I confess, i haven’t quite finished Day 2’s exercises, but i was anxious to get on and try some of the concurrency stuff. We discovered a couple of interesting things by playing around with it.
Waiting for asynchronous processes
If you start an asynchronous message but don’t add a ‘wait’, the process stays on hold until another Io process starts up. For example:
Io> slower := Object clone Io> faster := Object clone Io> slower start := method(wait(2); writeln("slowly ", Date now)) Io> faster start := method(wait(1); writeln("quickly ", Date now))
I’ve added timestamps to the example because it helps to see what is happening.
slower @@start; faster @@start ==> nil Io> Date now ==> 2011-06-26 12:33:30 BST Io> wait(3) quickly 2011-06-26 12:33:34 BST slowly 2011-06-26 12:33:35 BST ==> nil
I started both slower and faster asynchronously but didn’t wait for them to finish. I checked the current date and time for reference. Then I did a wait(3). At that point Io was in control again and could run the asynchronous processes. The timestamp shows that they didn’t run until the wait had begun.
I wonder, is there a way of detecting whether there are asynchronous processes still waiting to be run?
Actors do one thing at a time
Although you can run start on the objects slower and faster together in parallel, you can’t run two processes on the same object asynchronously. See what happens if we try:
Io> slower @@start; slower @@start; wait(5) slowly 2011-06-26 12:35:12 BST slowly 2011-06-26 12:35:14 BST ==> nil
I kind of expected those to come out at the same time, but no, it waits for the method to finish before running it again. I checked and the same thing is true with two different methods. It seems that an object does not run two methods simultaneously.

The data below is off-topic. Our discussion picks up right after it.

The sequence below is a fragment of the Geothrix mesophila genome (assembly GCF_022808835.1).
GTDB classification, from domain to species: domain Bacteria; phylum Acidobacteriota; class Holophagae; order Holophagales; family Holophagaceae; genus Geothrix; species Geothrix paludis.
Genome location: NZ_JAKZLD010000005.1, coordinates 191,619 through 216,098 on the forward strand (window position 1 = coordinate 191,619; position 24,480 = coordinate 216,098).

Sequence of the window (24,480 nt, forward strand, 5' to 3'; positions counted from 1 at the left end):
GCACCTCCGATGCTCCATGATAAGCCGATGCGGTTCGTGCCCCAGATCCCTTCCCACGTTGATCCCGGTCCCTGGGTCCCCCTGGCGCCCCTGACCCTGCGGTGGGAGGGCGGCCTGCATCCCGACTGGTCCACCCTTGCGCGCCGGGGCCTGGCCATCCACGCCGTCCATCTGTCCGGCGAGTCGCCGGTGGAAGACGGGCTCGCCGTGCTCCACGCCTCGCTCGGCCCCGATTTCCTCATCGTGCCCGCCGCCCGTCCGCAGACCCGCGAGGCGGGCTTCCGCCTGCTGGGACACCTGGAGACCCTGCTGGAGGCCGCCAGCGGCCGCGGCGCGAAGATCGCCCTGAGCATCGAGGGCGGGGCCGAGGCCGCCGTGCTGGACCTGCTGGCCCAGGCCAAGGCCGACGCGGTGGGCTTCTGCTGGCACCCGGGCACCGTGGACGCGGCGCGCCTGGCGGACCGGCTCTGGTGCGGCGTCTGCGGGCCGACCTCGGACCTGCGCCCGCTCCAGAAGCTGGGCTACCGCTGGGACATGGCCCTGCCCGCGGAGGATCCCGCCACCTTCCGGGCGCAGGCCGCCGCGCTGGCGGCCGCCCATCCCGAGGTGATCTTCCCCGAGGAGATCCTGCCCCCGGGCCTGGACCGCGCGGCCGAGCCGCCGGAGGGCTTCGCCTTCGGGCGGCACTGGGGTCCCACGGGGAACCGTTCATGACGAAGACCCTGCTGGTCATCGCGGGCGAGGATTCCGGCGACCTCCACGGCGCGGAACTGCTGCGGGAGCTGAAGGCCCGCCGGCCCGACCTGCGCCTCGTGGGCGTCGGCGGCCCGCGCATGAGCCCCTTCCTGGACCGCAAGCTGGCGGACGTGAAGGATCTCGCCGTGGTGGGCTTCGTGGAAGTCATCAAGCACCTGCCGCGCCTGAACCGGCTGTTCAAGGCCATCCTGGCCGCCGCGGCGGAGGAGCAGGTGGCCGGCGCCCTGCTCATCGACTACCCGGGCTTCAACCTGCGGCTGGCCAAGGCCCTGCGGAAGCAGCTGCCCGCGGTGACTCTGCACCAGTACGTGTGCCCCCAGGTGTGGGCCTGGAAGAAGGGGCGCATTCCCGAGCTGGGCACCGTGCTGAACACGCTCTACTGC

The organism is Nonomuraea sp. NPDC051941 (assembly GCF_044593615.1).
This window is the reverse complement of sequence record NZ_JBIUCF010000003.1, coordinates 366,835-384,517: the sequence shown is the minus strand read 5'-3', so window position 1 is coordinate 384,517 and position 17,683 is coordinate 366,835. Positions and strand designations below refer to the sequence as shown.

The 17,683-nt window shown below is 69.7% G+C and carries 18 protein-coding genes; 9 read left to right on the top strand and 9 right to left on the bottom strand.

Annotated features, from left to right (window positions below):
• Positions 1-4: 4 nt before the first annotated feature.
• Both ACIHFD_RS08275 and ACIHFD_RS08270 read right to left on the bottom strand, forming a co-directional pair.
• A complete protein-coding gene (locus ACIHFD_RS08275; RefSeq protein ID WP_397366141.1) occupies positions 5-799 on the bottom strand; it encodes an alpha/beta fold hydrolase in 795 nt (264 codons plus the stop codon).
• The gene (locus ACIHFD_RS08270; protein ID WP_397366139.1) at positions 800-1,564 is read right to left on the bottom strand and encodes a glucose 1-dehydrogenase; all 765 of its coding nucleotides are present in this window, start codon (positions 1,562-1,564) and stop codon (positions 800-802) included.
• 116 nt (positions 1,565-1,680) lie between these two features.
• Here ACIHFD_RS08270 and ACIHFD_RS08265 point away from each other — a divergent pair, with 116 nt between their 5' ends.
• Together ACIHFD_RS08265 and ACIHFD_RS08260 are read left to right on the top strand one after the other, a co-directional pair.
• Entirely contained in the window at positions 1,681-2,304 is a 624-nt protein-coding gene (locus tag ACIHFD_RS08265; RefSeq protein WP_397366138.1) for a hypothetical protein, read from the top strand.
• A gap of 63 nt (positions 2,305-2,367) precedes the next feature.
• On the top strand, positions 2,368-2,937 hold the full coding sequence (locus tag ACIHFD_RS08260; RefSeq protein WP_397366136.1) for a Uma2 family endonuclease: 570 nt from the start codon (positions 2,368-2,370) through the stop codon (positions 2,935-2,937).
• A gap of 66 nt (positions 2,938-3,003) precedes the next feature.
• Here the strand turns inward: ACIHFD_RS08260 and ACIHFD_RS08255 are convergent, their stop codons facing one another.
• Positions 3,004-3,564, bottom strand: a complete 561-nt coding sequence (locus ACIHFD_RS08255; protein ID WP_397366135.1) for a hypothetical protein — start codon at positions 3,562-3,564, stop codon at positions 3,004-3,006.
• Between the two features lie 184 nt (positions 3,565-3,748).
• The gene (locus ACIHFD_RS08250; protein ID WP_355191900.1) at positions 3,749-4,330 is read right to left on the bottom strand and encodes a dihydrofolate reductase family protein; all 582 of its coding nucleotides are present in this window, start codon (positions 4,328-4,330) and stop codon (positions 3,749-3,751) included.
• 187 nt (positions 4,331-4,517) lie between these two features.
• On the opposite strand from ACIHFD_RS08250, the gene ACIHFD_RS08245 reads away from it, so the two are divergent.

This is because the object has become an actor, and an actor manages its own resources. I suspect this is probably part of Io’s strategy for avoiding race conditions.
The concept of futures excited me. It conjured an impression that you’d be able to calculate multiple versions of possible futures … but unfortunately it’s not that exciting.
It seems that a future result is one that may not yet be known. But it doesn’t hold up your program while waiting for the answer. You can store the future answer and move on. Only when you actually try to use it will your program block until it’s available.
Calculating futures seems to follow the same restrictions as the other asynchronous actor processes, in that one object can only do one thing at a time. But two objects can calculate future results concurrently.
Ahhh, we didn’t get that far! I hope i’ll be able to do a bit before the skype call today! :)